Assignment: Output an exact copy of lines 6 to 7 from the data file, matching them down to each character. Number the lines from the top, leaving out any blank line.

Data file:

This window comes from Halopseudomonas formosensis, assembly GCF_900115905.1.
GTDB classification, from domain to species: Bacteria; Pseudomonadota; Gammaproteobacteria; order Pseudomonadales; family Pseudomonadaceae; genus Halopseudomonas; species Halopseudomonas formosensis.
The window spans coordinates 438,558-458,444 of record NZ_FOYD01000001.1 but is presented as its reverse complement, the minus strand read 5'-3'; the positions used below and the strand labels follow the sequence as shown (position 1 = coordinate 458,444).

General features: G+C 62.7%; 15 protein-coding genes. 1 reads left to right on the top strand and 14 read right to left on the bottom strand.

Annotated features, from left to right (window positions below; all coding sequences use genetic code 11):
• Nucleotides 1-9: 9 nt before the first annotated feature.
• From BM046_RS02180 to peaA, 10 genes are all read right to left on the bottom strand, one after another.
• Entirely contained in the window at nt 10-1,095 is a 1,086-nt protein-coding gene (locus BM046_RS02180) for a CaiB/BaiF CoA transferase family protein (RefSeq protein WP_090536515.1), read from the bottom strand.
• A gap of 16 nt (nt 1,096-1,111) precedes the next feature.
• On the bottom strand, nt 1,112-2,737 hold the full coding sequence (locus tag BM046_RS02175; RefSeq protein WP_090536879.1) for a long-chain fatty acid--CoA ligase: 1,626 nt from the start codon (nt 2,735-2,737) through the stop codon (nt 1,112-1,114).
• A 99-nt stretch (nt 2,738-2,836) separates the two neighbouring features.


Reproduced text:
• Nucleotides 1-9: 9 nt before the first annotated feature.
• From BM046_RS02180 to peaA, 10 genes are all read right to left on the bottom strand, one after another.